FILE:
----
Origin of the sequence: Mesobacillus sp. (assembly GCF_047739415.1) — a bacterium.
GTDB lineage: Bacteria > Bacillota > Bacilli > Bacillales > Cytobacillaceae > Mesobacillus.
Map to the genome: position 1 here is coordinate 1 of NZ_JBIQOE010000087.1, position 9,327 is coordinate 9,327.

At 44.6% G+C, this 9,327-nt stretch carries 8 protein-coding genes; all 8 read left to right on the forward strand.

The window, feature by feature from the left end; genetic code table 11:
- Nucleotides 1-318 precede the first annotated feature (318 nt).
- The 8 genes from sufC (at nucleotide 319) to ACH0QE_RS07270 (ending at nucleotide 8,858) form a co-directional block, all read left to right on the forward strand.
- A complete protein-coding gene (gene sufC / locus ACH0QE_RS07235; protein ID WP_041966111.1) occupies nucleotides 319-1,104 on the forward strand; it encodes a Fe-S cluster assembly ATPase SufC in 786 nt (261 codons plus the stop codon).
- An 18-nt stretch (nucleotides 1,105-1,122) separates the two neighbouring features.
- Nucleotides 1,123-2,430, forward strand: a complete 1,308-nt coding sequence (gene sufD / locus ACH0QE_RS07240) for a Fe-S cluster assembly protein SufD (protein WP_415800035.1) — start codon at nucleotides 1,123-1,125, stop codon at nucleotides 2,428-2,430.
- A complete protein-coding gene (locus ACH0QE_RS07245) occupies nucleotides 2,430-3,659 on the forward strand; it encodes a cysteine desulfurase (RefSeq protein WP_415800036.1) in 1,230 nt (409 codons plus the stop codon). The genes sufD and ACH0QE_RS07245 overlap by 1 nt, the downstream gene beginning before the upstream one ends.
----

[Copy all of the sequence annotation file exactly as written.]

Origin of the sequence: Mesobacillus sp. (assembly GCF_047739415.1) — a bacterium.
GTDB lineage: Bacteria > Bacillota > Bacilli > Bacillales > Cytobacillaceae > Mesobacillus.
Map to the genome: position 1 here is coordinate 1 of NZ_JBIQOE010000087.1, position 9,327 is coordinate 9,327.

At 44.6% G+C, this 9,327-nt stretch carries 8 protein-coding genes; all 8 read left to right on the forward strand.

The window, feature by feature from the left end; genetic code table 11:
- Nucleotides 1-318 precede the first annotated feature (318 nt).
- The 8 genes from sufC (at nucleotide 319) to ACH0QE_RS07270 (ending at nucleotide 8,858) form a co-directional block, all read left to right on the forward strand.
- A complete protein-coding gene (gene sufC / locus ACH0QE_RS07235; protein ID WP_041966111.1) occupies nucleotides 319-1,104 on the forward strand; it encodes a Fe-S cluster assembly ATPase SufC in 786 nt (261 codons plus the stop codon).
- An 18-nt stretch (nucleotides 1,105-1,122) separates the two neighbouring features.
- Nucleotides 1,123-2,430, forward strand: a complete 1,308-nt coding sequence (gene sufD / locus ACH0QE_RS07240) for a Fe-S cluster assembly protein SufD (protein WP_415800035.1) — start codon at nucleotides 1,123-1,125, stop codon at nucleotides 2,428-2,430.
- A complete protein-coding gene (locus ACH0QE_RS07245) occupies nucleotides 2,430-3,659 on the forward strand; it encodes a cysteine desulfurase (RefSeq protein WP_415800036.1) in 1,230 nt (409 codons plus the stop codon). The genes sufD and ACH0QE_RS07245 overlap by 1 nt, the downstream gene beginning before the upstream one ends.